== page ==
‘Run’ Is the Most Complex Word in the English Language with Over 600 Definitions

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English is a notoriously tricky language to learn, with unnecessarily complicated tenses and pronunciations. Some words are almost laughably complicated, and the most complicated word of all may surprise you: “run.”

Run, as a verb, has a record-breaking 645 definitions, making it the most complex word in the English language. Author Simon Winchester explained it in The New York Times.

“You might think this word simply means ‘to go with quick steps on alternate feet, never having both or (in the case of many animals) all feet on the ground at the same time. But no such luck: that is merely sense I.1a, and there are miles to go before the reader of this particular entry may sleep.”

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The word has gained more and more meanings over the years. It’s used for meanings that didn’t even exist in prior decades, as in “a train runs on tracks,” “a car runs on gas,” and “an iPad runs apps.”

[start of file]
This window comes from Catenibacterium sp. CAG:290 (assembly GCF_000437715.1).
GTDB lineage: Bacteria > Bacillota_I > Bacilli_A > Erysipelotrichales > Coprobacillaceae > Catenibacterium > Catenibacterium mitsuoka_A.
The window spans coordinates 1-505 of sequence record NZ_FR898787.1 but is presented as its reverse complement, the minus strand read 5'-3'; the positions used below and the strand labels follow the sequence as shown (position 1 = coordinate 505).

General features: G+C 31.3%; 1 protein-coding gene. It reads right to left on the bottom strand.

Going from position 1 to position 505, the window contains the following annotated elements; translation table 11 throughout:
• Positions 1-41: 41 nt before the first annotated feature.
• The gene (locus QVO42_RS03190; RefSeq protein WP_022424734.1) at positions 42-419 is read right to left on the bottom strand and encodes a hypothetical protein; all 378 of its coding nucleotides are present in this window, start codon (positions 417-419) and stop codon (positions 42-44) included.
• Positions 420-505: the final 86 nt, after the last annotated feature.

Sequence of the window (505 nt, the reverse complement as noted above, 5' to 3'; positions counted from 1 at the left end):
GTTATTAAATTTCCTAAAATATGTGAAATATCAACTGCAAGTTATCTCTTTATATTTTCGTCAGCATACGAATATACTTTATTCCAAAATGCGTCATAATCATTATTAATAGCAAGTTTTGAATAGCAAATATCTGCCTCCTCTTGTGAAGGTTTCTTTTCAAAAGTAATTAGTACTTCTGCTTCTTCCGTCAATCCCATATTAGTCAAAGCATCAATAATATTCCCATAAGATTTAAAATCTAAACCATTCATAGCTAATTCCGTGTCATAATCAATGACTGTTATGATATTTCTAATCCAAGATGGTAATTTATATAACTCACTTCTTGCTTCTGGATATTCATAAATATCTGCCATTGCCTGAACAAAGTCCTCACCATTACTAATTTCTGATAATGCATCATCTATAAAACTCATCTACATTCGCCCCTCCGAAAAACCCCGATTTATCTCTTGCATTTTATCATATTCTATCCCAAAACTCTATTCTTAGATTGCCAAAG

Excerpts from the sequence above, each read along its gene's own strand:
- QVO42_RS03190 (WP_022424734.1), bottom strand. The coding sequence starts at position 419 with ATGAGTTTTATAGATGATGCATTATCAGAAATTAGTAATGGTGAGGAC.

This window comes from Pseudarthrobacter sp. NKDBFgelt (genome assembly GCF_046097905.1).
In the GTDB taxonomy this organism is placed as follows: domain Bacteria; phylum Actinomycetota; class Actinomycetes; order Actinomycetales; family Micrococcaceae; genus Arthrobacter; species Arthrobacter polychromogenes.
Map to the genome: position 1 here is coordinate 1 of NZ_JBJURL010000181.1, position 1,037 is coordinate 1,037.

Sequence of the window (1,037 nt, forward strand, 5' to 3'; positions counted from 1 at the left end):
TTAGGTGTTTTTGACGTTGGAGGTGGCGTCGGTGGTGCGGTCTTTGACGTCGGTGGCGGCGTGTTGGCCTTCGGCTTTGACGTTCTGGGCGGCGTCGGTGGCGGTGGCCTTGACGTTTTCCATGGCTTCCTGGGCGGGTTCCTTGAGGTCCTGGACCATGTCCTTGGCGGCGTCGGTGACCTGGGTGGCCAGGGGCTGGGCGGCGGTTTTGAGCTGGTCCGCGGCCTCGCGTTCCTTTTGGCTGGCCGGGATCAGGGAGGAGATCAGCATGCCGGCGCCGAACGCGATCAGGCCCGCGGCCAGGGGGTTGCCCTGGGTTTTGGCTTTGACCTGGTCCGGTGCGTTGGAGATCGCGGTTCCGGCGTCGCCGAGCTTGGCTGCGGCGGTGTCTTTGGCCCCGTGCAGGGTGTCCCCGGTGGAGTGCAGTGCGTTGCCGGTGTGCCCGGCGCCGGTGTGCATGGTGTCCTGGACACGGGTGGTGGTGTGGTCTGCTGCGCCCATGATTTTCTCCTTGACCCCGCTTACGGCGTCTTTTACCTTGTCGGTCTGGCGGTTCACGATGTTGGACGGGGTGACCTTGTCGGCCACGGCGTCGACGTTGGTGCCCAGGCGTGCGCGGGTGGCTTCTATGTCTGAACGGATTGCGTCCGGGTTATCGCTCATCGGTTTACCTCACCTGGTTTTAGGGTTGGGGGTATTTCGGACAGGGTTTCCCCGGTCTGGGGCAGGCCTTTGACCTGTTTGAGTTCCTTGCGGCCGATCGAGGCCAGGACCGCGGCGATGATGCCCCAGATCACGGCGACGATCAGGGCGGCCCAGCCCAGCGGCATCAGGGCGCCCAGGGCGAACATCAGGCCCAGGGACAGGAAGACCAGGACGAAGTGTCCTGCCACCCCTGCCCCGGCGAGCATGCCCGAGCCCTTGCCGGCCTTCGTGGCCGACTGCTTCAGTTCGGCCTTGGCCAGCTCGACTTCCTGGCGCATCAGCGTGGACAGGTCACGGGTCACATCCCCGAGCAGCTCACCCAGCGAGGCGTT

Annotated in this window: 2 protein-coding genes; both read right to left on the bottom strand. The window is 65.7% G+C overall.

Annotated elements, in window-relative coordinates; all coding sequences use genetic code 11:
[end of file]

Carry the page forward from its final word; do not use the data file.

But other meanings of “run” have also been revived from prior years, like “run out on someone” or “run something past someone.”

With its mind-blowing number of meanings, “run” has outrun (ha!) the words “set” and “put,” which each held the crown for the most complex word in English at some point in history. In 1928, for example, the most complicated word was “set” with 200 definitions.

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In Simon’s view, the prominence of “run” says something about today’s society.

“For while ‘set’ stood for stability and sturdy conservatism, so the newfangled, richest-of-all-today’s-words ‘run’ is all about ambition and optimism and the possibilities of the future,” Simon wrote. “‘Run’ is America, new and cool.”